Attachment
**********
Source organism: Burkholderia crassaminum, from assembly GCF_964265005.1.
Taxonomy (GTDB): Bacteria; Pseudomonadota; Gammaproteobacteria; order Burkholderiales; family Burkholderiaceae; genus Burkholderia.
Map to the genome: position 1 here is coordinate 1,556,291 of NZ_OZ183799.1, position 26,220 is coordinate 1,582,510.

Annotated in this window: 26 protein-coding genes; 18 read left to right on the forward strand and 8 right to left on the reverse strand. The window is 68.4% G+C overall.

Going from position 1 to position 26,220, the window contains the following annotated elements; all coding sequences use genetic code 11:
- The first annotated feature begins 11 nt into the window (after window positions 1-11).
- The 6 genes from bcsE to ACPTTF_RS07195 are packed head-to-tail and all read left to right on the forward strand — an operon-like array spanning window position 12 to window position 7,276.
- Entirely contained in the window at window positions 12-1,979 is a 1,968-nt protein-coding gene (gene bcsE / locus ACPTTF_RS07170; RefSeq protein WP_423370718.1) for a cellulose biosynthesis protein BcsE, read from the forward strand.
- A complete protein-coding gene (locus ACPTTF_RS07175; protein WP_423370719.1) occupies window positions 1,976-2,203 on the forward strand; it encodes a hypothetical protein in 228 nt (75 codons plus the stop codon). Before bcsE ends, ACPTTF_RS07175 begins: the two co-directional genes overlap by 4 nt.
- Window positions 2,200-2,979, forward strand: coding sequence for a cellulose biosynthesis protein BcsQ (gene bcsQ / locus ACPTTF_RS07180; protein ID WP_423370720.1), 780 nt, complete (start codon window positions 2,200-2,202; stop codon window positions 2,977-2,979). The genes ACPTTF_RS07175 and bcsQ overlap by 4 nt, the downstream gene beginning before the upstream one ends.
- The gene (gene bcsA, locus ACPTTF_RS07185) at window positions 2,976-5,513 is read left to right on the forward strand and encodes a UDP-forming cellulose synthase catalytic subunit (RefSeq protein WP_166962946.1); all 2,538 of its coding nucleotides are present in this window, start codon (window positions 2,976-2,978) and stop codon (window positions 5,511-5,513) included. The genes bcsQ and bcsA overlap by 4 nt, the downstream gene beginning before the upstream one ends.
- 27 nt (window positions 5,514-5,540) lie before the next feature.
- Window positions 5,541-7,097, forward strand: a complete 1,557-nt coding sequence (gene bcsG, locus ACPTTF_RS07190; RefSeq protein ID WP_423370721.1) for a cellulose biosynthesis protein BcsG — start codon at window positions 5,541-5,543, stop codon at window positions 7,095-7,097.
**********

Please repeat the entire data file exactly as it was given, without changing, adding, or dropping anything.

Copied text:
Source organism: Burkholderia crassaminum, from assembly GCF_964265005.1.
Taxonomy (GTDB): Bacteria; Pseudomonadota; Gammaproteobacteria; order Burkholderiales; family Burkholderiaceae; genus Burkholderia.
Map to the genome: position 1 here is coordinate 1,556,291 of NZ_OZ183799.1, position 26,220 is coordinate 1,582,510.

Annotated in this window: 26 protein-coding genes; 18 read left to right on the forward strand and 8 right to left on the reverse strand. The window is 68.4% G+C overall.

Going from position 1 to position 26,220, the window contains the following annotated elements; all coding sequences use genetic code 11:
- The first annotated feature begins 11 nt into the window (after window positions 1-11).
- The 6 genes from bcsE to ACPTTF_RS07195 are packed head-to-tail and all read left to right on the forward strand — an operon-like array spanning window position 12 to window position 7,276.
- Entirely contained in the window at window positions 12-1,979 is a 1,968-nt protein-coding gene (gene bcsE / locus ACPTTF_RS07170; RefSeq protein WP_423370718.1) for a cellulose biosynthesis protein BcsE, read from the forward strand.
- A complete protein-coding gene (locus ACPTTF_RS07175; protein WP_423370719.1) occupies window positions 1,976-2,203 on the forward strand; it encodes a hypothetical protein in 228 nt (75 codons plus the stop codon). Before bcsE ends, ACPTTF_RS07175 begins: the two co-directional genes overlap by 4 nt.
- Window positions 2,200-2,979, forward strand: coding sequence for a cellulose biosynthesis protein BcsQ (gene bcsQ / locus ACPTTF_RS07180; protein ID WP_423370720.1), 780 nt, complete (start codon window positions 2,200-2,202; stop codon window positions 2,977-2,979). The genes ACPTTF_RS07175 and bcsQ overlap by 4 nt, the downstream gene beginning before the upstream one ends.
- The gene (gene bcsA, locus ACPTTF_RS07185) at window positions 2,976-5,513 is read left to right on the forward strand and encodes a UDP-forming cellulose synthase catalytic subunit (RefSeq protein WP_166962946.1); all 2,538 of its coding nucleotides are present in this window, start codon (window positions 2,976-2,978) and stop codon (window positions 5,511-5,513) included. The genes bcsQ and bcsA overlap by 4 nt, the downstream gene beginning before the upstream one ends.
- 27 nt (window positions 5,514-5,540) lie before the next feature.
- Window positions 5,541-7,097, forward strand: a complete 1,557-nt coding sequence (gene bcsG, locus ACPTTF_RS07190; RefSeq protein ID WP_423370721.1) for a cellulose biosynthesis protein BcsG — start codon at window positions 5,541-5,543, stop codon at window positions 7,095-7,097.